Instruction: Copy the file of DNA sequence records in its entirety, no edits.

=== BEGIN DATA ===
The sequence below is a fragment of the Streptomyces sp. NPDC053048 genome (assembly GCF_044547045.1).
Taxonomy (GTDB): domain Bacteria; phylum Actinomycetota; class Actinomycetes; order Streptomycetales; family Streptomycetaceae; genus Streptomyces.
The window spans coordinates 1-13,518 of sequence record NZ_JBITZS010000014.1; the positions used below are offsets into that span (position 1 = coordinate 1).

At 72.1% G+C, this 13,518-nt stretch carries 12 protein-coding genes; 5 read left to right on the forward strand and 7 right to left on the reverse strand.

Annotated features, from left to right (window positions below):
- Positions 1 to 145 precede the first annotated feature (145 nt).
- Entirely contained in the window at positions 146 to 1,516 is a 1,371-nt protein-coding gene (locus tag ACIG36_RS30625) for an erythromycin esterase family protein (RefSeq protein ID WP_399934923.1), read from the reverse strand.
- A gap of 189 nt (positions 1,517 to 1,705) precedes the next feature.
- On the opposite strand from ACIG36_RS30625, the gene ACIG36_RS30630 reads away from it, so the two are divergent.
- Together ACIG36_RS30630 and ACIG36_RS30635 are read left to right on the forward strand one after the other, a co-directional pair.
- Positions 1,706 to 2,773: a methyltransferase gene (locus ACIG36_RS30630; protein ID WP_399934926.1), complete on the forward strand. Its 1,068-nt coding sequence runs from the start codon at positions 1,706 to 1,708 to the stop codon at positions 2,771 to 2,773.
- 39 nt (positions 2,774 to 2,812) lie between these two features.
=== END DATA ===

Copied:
The sequence below is a fragment of the Streptomyces sp. NPDC053048 genome (assembly GCF_044547045.1).
Taxonomy (GTDB): domain Bacteria; phylum Actinomycetota; class Actinomycetes; order Streptomycetales; family Streptomycetaceae; genus Streptomyces.
The window spans coordinates 1-13,518 of sequence record NZ_JBITZS010000014.1; the positions used below are offsets into that span (position 1 = coordinate 1).

At 72.1% G+C, this 13,518-nt stretch carries 12 protein-coding genes; 5 read left to right on the forward strand and 7 right to left on the reverse strand.

Annotated features, from left to right (window positions below):
- Positions 1 to 145 precede the first annotated feature (145 nt).
- Entirely contained in the window at positions 146 to 1,516 is a 1,371-nt protein-coding gene (locus tag ACIG36_RS30625) for an erythromycin esterase family protein (RefSeq protein ID WP_399934923.1), read from the reverse strand.
- A gap of 189 nt (positions 1,517 to 1,705) precedes the next feature.
- On the opposite strand from ACIG36_RS30625, the gene ACIG36_RS30630 reads away from it, so the two are divergent.
- Together ACIG36_RS30630 and ACIG36_RS30635 are read left to right on the forward strand one after the other, a co-directional pair.
- Positions 1,706 to 2,773: a methyltransferase gene (locus ACIG36_RS30630; protein ID WP_399934926.1), complete on the forward strand. Its 1,068-nt coding sequence runs from the start codon at positions 1,706 to 1,708 to the stop codon at positions 2,771 to 2,773.
- 39 nt (positions 2,774 to 2,812) lie between these two features.